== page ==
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Speed Up Your SQL Inserts : Page 3

Traditionally, database performance has been represented by the speed of data retrieval, but that is not always the case. In some situations, database performance relies on the speed of data inserts.




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How to Make Your Inserts Faster

To make your inserts faster, the obvious solution is replacing the repetitive one-row inserts with many-rows inserts. Using the example in Listing 2, this section demonstrates how to do that.

To trace the inserts, I created the INSERT trigger on the table tmpInserts. Every time a trigger is fired, it just prints the word Hello. To transform one-row inserts into many-rows inserts, I ran an INSERT... SELECT statement, where the SELECT part consists of many simple SELECT statements connected by UNION (ALL). I placed everything in the string variable and executed it dynamically. As you can see, for row-by-row inserts, the trigger was fired as many times as inserts I made (three, in this example). For the many-rows insert, the trigger was fired only once.

So, how can you apply this inserts technique to an application for a control measuring system or a Web site (e.g., a survey site with very high volume of transactions)? Well, when a user submits the form, the application (Web) server receives it as a sequence of name-value pairs, corresponding to the controls (elements) on the form. All you need to do now is slightly modify that sequence and forward it to a database server, which will take care of the inserts.

The examples in Listing 3 and Listing 4 show how the string, transferred to a database server, should look and how it can be processed and inserted into the table(s).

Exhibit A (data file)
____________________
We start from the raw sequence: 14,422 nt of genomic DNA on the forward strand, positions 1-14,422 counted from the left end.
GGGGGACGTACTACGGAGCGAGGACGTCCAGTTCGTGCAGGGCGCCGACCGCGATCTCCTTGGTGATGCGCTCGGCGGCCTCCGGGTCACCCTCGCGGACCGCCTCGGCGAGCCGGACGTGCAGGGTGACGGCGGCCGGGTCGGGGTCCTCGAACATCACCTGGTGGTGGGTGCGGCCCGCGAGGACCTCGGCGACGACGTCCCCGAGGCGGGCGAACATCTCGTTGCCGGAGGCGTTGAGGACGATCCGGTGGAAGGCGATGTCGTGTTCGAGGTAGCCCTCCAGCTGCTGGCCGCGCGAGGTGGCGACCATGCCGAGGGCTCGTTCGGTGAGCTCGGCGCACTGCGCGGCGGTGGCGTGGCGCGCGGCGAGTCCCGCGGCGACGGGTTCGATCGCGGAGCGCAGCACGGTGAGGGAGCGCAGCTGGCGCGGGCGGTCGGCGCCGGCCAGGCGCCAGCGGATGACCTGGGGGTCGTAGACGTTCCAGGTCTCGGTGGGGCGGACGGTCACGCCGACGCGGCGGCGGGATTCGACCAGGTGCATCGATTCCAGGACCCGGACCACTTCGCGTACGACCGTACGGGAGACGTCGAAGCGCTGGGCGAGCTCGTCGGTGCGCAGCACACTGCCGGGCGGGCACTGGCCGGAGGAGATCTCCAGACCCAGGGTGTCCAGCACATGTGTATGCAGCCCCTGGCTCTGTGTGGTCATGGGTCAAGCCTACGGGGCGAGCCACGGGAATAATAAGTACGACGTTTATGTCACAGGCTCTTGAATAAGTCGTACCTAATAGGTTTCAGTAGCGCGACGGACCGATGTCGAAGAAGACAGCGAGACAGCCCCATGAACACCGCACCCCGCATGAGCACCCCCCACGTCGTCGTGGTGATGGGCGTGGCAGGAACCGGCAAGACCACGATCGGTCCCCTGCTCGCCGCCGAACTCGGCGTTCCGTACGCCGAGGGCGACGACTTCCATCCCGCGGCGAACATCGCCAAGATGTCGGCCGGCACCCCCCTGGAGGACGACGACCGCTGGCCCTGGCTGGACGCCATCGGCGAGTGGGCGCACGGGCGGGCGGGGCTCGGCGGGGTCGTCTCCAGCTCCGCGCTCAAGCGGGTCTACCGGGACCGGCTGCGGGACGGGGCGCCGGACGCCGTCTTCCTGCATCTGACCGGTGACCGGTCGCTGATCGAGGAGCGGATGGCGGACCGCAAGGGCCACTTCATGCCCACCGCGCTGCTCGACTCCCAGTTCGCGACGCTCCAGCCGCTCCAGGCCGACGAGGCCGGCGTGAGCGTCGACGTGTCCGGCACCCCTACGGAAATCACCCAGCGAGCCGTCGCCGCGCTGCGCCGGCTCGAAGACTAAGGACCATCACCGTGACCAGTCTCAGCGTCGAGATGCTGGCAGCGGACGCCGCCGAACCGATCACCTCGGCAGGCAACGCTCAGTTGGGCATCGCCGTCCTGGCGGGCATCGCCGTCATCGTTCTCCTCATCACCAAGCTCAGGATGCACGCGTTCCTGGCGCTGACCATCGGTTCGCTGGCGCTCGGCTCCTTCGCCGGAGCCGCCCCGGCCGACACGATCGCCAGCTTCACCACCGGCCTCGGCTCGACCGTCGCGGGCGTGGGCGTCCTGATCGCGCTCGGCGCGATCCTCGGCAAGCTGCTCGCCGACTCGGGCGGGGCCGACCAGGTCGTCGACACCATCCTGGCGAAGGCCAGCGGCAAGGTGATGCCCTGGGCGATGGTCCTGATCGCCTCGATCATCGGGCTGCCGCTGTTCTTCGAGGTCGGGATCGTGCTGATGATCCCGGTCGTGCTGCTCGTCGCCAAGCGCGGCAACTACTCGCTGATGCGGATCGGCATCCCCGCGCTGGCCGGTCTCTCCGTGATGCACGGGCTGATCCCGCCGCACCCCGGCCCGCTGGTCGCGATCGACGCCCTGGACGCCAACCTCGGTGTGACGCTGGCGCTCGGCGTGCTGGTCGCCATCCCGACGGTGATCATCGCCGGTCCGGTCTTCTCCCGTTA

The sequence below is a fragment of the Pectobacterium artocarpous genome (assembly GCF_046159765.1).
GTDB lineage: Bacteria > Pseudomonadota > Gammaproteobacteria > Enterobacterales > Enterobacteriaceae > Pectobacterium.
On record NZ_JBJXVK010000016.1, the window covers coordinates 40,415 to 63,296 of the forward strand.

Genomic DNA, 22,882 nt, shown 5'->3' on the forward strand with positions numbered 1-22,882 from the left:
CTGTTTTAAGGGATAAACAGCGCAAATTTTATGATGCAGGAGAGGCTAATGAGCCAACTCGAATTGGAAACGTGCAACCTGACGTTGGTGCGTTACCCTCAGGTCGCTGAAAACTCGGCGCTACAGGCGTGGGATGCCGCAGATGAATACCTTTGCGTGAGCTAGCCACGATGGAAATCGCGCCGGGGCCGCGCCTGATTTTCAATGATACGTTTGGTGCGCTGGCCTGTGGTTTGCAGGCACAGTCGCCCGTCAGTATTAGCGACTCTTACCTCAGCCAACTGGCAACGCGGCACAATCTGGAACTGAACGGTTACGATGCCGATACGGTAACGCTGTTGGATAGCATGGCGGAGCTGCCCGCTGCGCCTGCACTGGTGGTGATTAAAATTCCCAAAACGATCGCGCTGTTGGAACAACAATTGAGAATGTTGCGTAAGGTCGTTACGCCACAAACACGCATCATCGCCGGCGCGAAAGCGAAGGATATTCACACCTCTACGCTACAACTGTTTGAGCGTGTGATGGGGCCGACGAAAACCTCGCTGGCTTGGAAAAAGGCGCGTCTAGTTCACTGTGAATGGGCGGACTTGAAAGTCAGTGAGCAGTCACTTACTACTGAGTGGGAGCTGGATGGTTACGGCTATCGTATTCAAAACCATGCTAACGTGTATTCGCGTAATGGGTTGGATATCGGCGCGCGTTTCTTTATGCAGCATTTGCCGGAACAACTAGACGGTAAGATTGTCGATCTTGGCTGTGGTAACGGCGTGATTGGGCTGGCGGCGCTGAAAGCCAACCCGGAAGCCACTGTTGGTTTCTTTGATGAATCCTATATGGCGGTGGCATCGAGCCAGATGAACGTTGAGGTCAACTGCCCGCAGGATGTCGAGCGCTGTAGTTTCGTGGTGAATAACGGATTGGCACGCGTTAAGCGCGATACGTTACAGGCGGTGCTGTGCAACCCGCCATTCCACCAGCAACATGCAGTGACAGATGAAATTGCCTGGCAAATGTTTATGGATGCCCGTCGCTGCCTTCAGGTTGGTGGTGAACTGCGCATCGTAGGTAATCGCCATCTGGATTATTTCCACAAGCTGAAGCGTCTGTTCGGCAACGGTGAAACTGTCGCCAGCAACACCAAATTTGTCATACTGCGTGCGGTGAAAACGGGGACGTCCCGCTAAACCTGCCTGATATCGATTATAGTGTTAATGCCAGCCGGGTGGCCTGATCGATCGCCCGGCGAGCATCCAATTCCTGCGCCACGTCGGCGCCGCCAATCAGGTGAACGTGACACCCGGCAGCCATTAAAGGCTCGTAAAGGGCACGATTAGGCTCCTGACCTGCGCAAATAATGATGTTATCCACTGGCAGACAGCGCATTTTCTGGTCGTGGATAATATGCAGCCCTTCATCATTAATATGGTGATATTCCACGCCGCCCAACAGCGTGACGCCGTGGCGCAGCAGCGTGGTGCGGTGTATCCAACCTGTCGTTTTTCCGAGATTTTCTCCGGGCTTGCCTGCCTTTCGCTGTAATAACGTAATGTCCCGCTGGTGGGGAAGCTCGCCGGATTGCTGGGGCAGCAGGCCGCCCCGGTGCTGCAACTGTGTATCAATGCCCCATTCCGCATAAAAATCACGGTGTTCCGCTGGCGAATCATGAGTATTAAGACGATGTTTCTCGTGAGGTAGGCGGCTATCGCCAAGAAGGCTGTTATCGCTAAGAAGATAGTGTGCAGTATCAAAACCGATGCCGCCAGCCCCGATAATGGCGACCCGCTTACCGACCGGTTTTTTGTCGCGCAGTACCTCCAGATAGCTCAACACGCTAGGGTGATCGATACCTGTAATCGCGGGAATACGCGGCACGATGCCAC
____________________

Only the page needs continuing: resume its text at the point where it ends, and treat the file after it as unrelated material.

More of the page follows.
I used the table testInserts that I created and loaded in Listing 1 (Batch 1). The value of the variable @numElements defines the number of name-value pairs, which is the length of the string that will be generated. The letter x serves as a placeholder. (I'll explain its purpose later.)

Listing 4 is a stored procedure that will process and insert data submitted to a database server.

Here's the whole trick. You need to replace each placeholder (x) in the string-parameter with the phrase UNION ALL SELECT, and then execute this modified string. Now you can test the solution as follows:

  1. Create and load the table testInserts, if you don't have it yet (see Listing 1, Batch 1). Run the script in Listing 3.
  2. Create the test table t3. Create the stored procedure spu_insertStrings (Listing 4).
  3. Copy and paste the result of step 2 into the new Query Analyzer (Management Studio) window. You will get something like the following script:

    SET NOCOUNT ON GO SET QUOTED_IDENTIFIER OFF spu_InsertStrings "a=1,b=10249x2,10251x . . . . . x249,11071x250,10250" GO . . . . . . . . . . . . . . . . . . . . . . . . . . . . . spu_InsertStrings "a=3251,b=44050x3252,44053x . . . x3319,44289x3320,44292" GO

Don't forget to include two SET statements in the very beginning of the script for NOCOUNT and QUOTED_IDENTIFIER. Then run the script and make a note of the execution time.

Using the string-inserts technique, I was able to insert 3,320 rows into the table t3 in 2 seconds. That was 18 times faster than in the repetitive row inserts. (These numbers relate to SS2000. With SS2005, I saw improvement in the 60-70 percent range.)

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